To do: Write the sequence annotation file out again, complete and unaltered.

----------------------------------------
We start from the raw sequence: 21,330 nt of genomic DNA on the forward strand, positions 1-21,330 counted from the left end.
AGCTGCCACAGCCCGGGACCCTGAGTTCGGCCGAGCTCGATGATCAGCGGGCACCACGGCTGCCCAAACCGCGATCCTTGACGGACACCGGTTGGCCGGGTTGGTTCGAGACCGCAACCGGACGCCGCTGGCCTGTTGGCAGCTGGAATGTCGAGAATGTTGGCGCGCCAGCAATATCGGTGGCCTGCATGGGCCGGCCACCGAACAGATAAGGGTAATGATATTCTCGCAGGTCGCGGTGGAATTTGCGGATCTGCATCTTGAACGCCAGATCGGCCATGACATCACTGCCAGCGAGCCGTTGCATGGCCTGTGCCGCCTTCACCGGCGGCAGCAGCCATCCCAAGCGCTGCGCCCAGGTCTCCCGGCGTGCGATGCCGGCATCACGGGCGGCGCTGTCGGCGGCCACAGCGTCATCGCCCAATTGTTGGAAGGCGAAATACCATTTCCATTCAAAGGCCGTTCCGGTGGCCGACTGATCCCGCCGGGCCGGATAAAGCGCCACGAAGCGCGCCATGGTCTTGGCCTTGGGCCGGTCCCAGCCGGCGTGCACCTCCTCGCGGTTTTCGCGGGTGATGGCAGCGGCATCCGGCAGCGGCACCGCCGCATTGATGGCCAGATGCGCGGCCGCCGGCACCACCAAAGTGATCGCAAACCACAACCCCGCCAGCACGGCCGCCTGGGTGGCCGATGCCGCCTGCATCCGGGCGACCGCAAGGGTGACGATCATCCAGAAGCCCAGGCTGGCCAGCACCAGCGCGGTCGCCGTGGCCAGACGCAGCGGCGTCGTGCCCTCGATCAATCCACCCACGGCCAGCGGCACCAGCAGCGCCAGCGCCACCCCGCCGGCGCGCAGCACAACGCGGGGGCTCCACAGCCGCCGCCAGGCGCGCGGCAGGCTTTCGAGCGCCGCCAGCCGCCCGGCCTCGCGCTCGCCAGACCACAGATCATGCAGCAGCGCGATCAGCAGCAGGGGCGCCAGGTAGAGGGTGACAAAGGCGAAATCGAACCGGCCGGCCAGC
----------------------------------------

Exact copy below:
We start from the raw sequence: 21,330 nt of genomic DNA on the forward strand, positions 1-21,330 counted from the left end.
AGCTGCCACAGCCCGGGACCCTGAGTTCGGCCGAGCTCGATGATCAGCGGGCACCACGGCTGCCCAAACCGCGATCCTTGACGGACACCGGTTGGCCGGGTTGGTTCGAGACCGCAACCGGACGCCGCTGGCCTGTTGGCAGCTGGAATGTCGAGAATGTTGGCGCGCCAGCAATATCGGTGGCCTGCATGGGCCGGCCACCGAACAGATAAGGGTAATGATATTCTCGCAGGTCGCGGTGGAATTTGCGGATCTGCATCTTGAACGCCAGATCGGCCATGACATCACTGCCAGCGAGCCGTTGCATGGCCTGTGCCGCCTTCACCGGCGGCAGCAGCCATCCCAAGCGCTGCGCCCAGGTCTCCCGGCGTGCGATGCCGGCATCACGGGCGGCGCTGTCGGCGGCCACAGCGTCATCGCCCAATTGTTGGAAGGCGAAATACCATTTCCATTCAAAGGCCGTTCCGGTGGCCGACTGATCCCGCCGGGCCGGATAAAGCGCCACGAAGCGCGCCATGGTCTTGGCCTTGGGCCGGTCCCAGCCGGCGTGCACCTCCTCGCGGTTTTCGCGGGTGATGGCAGCGGCATCCGGCAGCGGCACCGCCGCATTGATGGCCAGATGCGCGGCCGCCGGCACCACCAAAGTGATCGCAAACCACAACCCCGCCAGCACGGCCGCCTGGGTGGCCGATGCCGCCTGCATCCGGGCGACCGCAAGGGTGACGATCATCCAGAAGCCCAGGCTGGCCAGCACCAGCGCGGTCGCCGTGGCCAGACGCAGCGGCGTCGTGCCCTCGATCAATCCACCCACGGCCAGCGGCACCAGCAGCGCCAGCGCCACCCCGCCGGCGCGCAGCACAACGCGGGGGCTCCACAGCCGCCGCCAGGCGCGCGGCAGGCTTTCGAGCGCCGCCAGCCGCCCGGCCTCGCGCTCGCCAGACCACAGATCATGCAGCAGCGCGATCAGCAGCAGGGGCGCCAGGTAGAGGGTGACAAAGGCGAAATCGAACCGGCCGGCCAGC